Stuart Hepburn: 'Chic Murray's work still proves exquisitely drawn and flinty sharp'

Stuart Hepburn: 'Chic Murray's work still proves exquisitely drawn and flinty sharp'

credit: Leslie Black

Revived play about the comedy master of Scottish surrealism

When someone comes to writing the definitive story of Scottish comedy, Chic Murray should find himself with a prominent chapter. This absurdist genius who was born in Greenock and would rarely be seen without a bunnet on his head, is the subject of A Play, A Pie and A Pint production penned and directed by Stuart Hepburn, and starring Dave Anderson as the eponymous wag. After its debut in 2018, Hepburn is determined not to lose the qualities which made that play work.

'I have tried to keep the play as close as possible to the original,' he says. 'Plays are fragile beasts and you tamper with them at your peril. It was so well-received before by Chic's family, the paying public and reviewers, that I observed the nostrum "If it ain't broke, don't fix it".'

In terms of where Murray resides in the pantheon of the great comics, Hepburn sees his place as sitting way beyond the borders of his own nation. 'For me, Chic is one of the great unsung heroes, not of merely Scottish or even British comedy, but internationally,' he insists. 'Comics such as Steve Martin, Billy Connolly and Robin Williams have lauded his surreal genius. His body of work survives the passage of time unblemished and still proves exquisitely drawn and flinty sharp. In his life he never had the full recognition I believe he so richly deserved, so in the centenary of the great man's birth, I hope my play can in some small way redress the balance.'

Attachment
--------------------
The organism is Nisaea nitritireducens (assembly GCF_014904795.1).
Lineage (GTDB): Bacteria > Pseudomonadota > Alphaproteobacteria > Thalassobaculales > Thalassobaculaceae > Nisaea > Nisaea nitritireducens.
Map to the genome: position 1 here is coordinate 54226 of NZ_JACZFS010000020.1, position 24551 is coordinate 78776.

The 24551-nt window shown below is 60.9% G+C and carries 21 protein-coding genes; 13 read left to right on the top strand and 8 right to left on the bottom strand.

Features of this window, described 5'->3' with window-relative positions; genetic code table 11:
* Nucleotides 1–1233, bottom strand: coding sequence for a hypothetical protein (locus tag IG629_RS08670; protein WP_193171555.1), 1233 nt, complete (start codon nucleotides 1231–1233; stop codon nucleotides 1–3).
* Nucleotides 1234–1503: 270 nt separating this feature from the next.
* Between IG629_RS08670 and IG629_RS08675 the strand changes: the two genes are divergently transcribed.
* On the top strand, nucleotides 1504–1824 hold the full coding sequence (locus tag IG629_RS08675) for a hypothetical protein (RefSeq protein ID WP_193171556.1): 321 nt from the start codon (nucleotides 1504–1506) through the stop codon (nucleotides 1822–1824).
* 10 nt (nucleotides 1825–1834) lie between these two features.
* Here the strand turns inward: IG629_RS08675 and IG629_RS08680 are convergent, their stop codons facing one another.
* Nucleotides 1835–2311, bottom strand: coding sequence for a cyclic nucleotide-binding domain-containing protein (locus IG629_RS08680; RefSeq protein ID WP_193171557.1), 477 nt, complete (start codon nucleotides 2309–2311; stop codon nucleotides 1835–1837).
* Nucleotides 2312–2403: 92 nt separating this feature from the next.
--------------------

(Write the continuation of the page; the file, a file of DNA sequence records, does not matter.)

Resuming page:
Beacon Arts Centre, Greenock, Tue 2–Sat 6 Apr; Traverse Theatre, Edinburgh, Tue 9–Sat 13 April.

A Play, A Pie and A Pint: Chic Murray: A Funny Place for a Window

A Play, A Pie and A Pint returns to Edinburgh with a musical piece exploring the life of comedian Chic Murray.

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